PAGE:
The gladius got its start in the Punic Wars, it was an amalgamation of two Iberian swords, the falcata and the espasa. Though Sprague writes, “the espasa was adopted by the Romans and resembled their double-edged straight short sword, also called the gladius hispanicus, or Spanish sword” (p.230, Sprague) Sprague shows the espasa is what influenced the Romans more than the falcata. These blades were the best the Romans had come across in their travels. Polybius said of these swords (both the falcata and espasa) that they had “a point that was as effective for wounding an enemy combatatant as was the edge.” (p.229, Sprague). By the end of the second Punic War, the Roman in effect used the Spanish sword to defeat the Carthaginians and push them out of Spain and put down the Iberians (the Spanish).
The most common gladius used during the Second and Third Punic Wars was arround twenty inches. Its main purpose was as a thrusting weapon, yet like all blades slashing was not out of the question. In combat “when the legionary had thrown his pila he drew his second weapon, the gladius. This was a short, broad-bladed, acutely pointed weapon intended purely for stabbing.” (p.34, Wilkinson). This is expanded on in Roman Military Equipment: “the gladius Hispaniensis, as it has come to be known (the term gladius could refer to any sword), is often thought of as quite straightforward: the Romans encountered the weapon in Spain for the first time, were so impressed they adopted it” (p.54, Bishop).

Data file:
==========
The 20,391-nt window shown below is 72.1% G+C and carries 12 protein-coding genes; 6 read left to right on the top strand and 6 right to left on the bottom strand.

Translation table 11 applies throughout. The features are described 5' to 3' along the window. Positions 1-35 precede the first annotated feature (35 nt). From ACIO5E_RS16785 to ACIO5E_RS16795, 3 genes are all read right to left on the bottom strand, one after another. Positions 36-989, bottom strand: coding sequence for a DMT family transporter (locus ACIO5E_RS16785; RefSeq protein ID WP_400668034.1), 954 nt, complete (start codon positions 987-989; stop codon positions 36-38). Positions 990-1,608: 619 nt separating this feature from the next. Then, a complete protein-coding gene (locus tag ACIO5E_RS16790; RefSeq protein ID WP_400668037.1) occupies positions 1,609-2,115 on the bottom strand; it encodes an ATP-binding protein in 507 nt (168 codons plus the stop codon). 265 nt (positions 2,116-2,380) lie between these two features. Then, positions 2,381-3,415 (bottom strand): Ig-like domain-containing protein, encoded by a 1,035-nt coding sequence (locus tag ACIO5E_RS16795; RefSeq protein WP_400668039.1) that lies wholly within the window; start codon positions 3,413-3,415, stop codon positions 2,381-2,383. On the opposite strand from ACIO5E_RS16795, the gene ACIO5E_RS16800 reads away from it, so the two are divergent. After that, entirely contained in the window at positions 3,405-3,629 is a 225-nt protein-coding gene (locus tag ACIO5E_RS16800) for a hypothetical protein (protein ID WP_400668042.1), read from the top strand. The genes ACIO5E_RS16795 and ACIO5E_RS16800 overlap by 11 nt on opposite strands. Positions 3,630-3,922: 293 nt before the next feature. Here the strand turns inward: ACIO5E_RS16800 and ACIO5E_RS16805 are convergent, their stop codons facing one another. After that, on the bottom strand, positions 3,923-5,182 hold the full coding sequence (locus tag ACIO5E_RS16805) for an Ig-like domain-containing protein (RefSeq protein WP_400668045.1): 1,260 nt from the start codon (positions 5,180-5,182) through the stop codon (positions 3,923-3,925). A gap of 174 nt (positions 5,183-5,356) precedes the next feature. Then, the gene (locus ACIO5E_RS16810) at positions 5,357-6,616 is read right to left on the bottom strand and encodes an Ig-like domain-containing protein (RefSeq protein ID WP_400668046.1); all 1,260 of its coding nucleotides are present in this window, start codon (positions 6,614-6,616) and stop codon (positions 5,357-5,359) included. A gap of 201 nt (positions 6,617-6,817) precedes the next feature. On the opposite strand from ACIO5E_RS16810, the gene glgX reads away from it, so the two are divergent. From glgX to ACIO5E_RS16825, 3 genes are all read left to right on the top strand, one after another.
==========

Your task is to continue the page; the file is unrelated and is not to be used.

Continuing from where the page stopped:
As we look back on the Romans we should understand that “the gladius became a trademark of the Roman troops not because of the design, but because of the discipline of the Roman legions.” (p.248, Sprague). Meaning even if the Romans had adopted the khopesh, their ability to adapt and use troops would have triumphed over any drawbacks of design.
M.C. Bishop and J.C.N. Coulston, Roman Military Equipment: From the Punic Wars to the Fall of Rome (Oxford: Oxbow Books, 2009), 54.
Martina Sprague, A History of Edged Weapon Warfare (Yardley: Westholme Publishing,LLC, 2009), 229 (both quote and image), 238, 248.
Frederick Wilkinson, Arms and Armour (London: Chancellor Press, 1996), 34.